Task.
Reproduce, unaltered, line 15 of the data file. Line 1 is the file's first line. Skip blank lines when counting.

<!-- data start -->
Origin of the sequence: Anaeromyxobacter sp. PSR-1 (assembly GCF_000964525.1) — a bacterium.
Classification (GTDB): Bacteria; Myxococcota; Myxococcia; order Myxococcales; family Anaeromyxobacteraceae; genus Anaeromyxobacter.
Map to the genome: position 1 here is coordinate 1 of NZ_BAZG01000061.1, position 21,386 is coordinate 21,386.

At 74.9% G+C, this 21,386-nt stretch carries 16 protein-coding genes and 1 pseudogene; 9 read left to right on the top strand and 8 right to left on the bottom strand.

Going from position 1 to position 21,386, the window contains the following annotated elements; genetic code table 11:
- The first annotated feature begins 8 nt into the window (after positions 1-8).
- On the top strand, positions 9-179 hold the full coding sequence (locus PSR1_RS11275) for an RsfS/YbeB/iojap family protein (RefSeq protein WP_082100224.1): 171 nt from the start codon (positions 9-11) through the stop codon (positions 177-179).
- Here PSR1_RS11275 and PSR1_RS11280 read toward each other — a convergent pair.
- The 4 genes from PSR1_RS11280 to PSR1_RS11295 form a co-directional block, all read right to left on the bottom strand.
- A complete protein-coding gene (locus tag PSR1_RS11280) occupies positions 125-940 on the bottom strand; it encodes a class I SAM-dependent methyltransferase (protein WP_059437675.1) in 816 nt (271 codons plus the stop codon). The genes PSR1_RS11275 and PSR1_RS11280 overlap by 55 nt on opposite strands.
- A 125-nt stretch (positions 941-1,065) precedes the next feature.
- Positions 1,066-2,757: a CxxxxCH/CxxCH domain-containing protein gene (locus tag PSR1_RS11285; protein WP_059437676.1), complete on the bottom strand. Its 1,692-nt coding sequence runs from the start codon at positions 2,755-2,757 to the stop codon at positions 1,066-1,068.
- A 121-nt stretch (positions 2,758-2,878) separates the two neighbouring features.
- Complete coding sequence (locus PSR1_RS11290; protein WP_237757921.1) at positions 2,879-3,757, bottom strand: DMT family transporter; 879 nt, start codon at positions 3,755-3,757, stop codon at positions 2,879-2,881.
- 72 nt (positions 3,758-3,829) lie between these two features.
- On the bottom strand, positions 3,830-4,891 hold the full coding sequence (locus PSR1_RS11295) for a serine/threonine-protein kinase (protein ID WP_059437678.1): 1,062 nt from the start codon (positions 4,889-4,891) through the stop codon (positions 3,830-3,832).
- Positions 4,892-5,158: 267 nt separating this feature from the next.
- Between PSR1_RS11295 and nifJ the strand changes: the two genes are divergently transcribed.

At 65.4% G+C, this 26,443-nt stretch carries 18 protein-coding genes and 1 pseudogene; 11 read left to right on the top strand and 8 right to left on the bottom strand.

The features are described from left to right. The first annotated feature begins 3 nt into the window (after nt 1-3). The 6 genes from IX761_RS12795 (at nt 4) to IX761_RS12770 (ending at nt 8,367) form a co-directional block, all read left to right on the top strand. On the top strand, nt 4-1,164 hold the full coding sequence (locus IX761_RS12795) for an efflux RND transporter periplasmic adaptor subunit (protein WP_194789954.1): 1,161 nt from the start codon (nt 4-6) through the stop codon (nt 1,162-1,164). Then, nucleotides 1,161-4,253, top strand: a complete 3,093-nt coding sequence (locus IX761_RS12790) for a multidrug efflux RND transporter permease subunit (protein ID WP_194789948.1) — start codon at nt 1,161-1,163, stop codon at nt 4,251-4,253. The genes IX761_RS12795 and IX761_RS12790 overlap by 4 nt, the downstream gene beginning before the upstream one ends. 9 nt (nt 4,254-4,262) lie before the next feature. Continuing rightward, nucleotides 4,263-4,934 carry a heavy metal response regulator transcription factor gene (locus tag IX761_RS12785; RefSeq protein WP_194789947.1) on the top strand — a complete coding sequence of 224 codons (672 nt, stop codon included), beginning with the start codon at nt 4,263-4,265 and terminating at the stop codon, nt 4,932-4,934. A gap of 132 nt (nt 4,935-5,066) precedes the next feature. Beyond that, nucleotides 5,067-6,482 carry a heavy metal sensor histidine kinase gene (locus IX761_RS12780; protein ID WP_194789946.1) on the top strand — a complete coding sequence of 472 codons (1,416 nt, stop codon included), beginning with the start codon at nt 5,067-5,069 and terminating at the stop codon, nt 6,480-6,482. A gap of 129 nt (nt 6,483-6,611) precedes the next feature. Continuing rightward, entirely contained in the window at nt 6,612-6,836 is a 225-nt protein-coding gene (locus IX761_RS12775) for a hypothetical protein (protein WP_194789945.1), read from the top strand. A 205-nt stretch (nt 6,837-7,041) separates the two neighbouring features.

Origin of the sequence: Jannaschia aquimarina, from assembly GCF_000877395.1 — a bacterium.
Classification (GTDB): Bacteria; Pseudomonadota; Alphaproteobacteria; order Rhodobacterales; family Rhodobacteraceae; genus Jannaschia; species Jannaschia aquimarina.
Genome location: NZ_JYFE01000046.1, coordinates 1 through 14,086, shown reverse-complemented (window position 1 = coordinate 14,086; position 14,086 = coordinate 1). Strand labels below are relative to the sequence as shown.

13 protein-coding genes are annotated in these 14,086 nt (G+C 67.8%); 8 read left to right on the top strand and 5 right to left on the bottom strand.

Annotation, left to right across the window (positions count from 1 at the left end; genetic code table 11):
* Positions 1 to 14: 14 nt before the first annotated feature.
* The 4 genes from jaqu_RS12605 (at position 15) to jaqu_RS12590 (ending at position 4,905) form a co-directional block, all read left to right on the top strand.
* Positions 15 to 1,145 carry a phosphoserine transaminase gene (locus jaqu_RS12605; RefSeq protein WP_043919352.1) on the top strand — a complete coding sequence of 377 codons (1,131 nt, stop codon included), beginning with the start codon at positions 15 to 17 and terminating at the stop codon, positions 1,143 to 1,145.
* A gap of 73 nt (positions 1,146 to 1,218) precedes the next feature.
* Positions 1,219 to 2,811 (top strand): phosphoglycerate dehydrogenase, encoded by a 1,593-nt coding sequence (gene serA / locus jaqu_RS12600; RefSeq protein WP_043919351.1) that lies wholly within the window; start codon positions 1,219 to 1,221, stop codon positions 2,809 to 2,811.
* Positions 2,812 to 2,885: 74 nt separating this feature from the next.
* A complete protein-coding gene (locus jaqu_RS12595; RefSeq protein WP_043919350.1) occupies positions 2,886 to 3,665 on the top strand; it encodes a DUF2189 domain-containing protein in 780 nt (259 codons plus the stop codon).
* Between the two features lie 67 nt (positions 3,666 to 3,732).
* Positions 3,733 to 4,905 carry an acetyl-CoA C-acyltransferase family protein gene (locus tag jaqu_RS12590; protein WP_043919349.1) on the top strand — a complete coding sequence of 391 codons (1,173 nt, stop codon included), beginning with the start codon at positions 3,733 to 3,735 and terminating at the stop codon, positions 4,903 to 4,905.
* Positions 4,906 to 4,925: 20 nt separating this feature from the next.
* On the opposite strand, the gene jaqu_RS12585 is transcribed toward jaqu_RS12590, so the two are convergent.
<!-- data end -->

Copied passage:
- 72 nt (positions 3,758-3,829) lie between these two features.